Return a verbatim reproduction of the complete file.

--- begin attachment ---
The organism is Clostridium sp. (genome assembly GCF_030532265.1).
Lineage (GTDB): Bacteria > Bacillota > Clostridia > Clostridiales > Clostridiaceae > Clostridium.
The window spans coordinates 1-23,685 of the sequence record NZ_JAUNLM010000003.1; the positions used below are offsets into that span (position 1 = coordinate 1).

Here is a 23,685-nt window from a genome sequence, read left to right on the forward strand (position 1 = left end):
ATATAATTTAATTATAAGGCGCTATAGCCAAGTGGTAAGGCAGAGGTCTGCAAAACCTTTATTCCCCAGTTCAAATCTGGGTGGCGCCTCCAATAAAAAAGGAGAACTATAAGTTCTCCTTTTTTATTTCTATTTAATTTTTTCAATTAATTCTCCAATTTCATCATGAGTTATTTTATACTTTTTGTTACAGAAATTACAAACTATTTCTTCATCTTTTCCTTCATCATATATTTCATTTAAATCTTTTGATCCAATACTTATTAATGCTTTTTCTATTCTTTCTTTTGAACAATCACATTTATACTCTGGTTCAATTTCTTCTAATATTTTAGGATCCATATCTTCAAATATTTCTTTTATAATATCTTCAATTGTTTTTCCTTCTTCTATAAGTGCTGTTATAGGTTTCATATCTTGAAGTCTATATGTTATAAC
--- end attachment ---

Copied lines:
The organism is Clostridium sp. (genome assembly GCF_030532265.1).
Lineage (GTDB): Bacteria > Bacillota > Clostridia > Clostridiales > Clostridiaceae > Clostridium.
The window spans coordinates 1-23,685 of the sequence record NZ_JAUNLM010000003.1; the positions used below are offsets into that span (position 1 = coordinate 1).

Here is a 23,685-nt window from a genome sequence, read left to right on the forward strand (position 1 = left end):
ATATAATTTAATTATAAGGCGCTATAGCCAAGTGGTAAGGCAGAGGTCTGCAAAACCTTTATTCCCCAGTTCAAATCTGGGTGGCGCCTCCAATAAAAAAGGAGAACTATAAGTTCTCCTTTTTTATTTCTATTTAATTTTTTCAATTAATTCTCCAATTTCATCATGAGTTATTTTATACTTTTTGTTACAGAAATTACAAACTATTTCTTCATCTTTTCCTTCATCATATATTTCATTTAAATCTTTTGATCCAATACTTATTAATGCTTTTTCTATTCTTTCTTTTGAACAATCACATTTATACTCTGGTTCAATTTCTTCTAATATTTTAGGATCCATATCTTCAAATATTTCTTTTATAATATCTTCAATTGTTTTTCCTTCTTCTATAAGTGCTGTTATAGGTTTCATATCTTGAAGTCTATATGTTATAAC